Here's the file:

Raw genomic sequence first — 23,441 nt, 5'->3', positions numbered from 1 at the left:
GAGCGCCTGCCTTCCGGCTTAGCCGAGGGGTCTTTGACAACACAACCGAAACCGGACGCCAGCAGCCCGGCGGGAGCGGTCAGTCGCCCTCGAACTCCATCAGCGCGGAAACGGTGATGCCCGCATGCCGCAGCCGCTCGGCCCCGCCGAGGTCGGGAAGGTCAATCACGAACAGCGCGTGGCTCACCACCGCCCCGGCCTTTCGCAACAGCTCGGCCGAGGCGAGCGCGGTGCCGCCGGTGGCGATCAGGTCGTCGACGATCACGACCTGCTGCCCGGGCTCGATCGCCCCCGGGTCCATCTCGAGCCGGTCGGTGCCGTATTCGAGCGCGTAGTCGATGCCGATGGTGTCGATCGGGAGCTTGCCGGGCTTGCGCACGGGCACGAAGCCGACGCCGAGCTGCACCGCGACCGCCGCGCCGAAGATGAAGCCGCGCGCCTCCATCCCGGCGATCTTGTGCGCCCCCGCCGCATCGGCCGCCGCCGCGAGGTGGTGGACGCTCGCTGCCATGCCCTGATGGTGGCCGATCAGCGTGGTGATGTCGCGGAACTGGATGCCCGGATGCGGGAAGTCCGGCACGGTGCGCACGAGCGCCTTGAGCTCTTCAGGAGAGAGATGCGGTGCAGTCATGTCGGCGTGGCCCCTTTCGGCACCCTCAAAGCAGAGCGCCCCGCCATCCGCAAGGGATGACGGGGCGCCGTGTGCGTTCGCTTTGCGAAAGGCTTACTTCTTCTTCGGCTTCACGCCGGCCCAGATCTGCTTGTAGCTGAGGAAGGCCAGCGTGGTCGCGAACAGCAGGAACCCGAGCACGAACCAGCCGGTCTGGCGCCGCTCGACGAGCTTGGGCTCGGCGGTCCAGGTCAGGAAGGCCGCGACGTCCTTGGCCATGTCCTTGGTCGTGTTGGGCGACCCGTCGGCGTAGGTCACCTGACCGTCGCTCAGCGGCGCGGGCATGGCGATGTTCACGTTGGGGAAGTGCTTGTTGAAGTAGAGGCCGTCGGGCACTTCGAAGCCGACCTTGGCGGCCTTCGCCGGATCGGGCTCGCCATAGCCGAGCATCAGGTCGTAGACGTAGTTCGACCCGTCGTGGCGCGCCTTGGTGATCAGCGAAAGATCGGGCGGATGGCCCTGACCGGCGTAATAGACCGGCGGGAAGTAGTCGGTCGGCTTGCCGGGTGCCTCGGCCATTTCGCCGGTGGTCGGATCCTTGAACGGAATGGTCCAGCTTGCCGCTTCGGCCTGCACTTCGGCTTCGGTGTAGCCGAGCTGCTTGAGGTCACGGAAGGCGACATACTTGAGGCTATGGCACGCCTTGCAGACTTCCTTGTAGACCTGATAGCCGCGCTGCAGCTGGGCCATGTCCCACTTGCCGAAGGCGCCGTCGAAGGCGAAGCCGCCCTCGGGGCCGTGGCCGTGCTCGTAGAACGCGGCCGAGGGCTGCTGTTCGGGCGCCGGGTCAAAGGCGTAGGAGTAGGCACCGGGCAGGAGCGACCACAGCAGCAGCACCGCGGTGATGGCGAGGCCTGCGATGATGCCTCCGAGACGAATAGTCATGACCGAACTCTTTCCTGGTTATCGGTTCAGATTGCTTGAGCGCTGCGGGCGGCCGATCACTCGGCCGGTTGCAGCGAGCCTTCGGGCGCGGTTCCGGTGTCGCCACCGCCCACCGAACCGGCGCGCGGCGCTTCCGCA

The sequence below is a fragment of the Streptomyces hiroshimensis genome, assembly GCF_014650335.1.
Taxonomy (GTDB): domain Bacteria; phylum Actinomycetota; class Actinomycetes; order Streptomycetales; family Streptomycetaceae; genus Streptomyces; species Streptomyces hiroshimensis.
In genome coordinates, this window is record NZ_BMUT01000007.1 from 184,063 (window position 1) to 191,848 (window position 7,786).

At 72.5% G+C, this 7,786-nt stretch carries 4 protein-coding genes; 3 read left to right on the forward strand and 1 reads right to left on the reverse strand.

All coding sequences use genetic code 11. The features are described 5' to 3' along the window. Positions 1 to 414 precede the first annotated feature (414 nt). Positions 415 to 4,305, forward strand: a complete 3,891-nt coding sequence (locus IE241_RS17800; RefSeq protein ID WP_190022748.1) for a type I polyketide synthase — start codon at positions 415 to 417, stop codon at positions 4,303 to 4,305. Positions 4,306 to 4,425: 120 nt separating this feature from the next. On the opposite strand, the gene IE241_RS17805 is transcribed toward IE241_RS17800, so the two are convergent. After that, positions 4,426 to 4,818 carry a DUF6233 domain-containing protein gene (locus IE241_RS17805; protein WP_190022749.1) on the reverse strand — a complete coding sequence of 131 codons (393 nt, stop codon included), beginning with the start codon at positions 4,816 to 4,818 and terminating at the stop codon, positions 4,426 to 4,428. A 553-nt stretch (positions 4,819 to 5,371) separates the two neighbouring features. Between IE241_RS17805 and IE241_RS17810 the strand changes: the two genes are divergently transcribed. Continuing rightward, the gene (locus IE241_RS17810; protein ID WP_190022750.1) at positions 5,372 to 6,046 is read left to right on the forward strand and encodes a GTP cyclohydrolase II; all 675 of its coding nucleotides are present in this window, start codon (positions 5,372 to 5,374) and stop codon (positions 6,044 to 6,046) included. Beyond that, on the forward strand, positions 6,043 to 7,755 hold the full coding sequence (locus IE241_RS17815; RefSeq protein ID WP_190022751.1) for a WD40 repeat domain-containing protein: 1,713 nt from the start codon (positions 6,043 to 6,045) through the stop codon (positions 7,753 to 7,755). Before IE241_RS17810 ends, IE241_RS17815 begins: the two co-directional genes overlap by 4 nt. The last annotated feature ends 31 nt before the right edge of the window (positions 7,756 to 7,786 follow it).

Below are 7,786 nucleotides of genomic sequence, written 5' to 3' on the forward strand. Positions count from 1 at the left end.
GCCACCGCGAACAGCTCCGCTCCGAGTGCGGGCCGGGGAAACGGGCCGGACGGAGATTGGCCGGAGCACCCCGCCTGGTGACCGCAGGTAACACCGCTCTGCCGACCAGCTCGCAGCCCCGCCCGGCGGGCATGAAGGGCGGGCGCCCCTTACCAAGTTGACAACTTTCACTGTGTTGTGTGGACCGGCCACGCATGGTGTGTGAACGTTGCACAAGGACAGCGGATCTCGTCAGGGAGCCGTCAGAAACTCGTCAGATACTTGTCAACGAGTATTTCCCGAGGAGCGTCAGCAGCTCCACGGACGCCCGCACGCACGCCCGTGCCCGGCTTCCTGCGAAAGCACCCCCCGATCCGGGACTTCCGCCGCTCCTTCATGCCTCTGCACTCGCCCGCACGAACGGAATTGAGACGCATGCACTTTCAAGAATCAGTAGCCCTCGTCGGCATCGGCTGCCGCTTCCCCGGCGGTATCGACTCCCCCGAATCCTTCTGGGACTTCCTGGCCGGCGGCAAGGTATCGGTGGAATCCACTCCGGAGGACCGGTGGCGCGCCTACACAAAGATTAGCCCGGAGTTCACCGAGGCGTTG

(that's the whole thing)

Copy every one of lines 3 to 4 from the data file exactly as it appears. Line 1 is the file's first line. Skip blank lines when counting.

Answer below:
The sequence below is a fragment of the Streptomyces hiroshimensis genome, assembly GCF_014650335.1.
Taxonomy (GTDB): domain Bacteria; phylum Actinomycetota; class Actinomycetes; order Streptomycetales; family Streptomycetaceae; genus Streptomyces; species Streptomyces hiroshimensis.